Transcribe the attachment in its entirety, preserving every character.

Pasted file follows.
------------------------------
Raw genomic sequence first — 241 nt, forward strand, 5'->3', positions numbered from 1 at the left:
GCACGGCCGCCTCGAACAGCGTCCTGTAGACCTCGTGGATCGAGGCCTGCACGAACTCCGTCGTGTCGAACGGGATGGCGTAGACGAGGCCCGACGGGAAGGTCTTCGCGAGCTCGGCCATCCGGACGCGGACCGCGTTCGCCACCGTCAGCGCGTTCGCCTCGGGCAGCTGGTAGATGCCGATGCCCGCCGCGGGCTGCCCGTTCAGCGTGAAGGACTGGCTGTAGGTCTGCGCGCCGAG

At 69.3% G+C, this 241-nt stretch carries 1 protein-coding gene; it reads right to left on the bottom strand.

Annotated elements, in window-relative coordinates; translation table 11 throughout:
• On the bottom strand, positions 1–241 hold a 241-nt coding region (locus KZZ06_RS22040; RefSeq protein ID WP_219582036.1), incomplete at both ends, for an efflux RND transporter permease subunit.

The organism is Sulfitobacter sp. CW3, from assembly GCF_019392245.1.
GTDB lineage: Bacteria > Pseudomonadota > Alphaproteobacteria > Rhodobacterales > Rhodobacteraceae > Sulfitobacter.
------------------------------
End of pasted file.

Raw genomic sequence first — 241 nt, forward strand, 5'->3', positions numbered from 1 at the left:
GCACGGCCGCCTCGAACAGCGTCCTGTAGACCTCGTGGATCGAGGCCTGCACGAACTCCGTCGTGTCGAACGGGATGGCGTAGACGAGGCCCGACGGGAAGGTCTTCGCGAGCTCGGCCATCCGGACGCGGACCGCGTTCGCCACCGTCAGCGCGTTCGCCTCGGGCAGCTGGTAGATGCCGATGCCCGCCGCGGGCTGCCCGTTCAGCGTGAAGGACTGGCTGTAGGTCTGCGCGCCGAG

At 69.3% G+C, this 241-nt stretch carries 1 protein-coding gene; it reads right to left on the bottom strand.

Annotated elements, in window-relative coordinates; translation table 11 throughout:
• On the bottom strand, positions 1–241 hold a 241-nt coding region (locus KZZ06_RS22040; RefSeq protein ID WP_219582036.1), incomplete at both ends, for an efflux RND transporter permease subunit.

The organism is Sulfitobacter sp. CW3, from assembly GCF_019392245.1.
GTDB lineage: Bacteria > Pseudomonadota > Alphaproteobacteria > Rhodobacterales > Rhodobacteraceae > Sulfitobacter.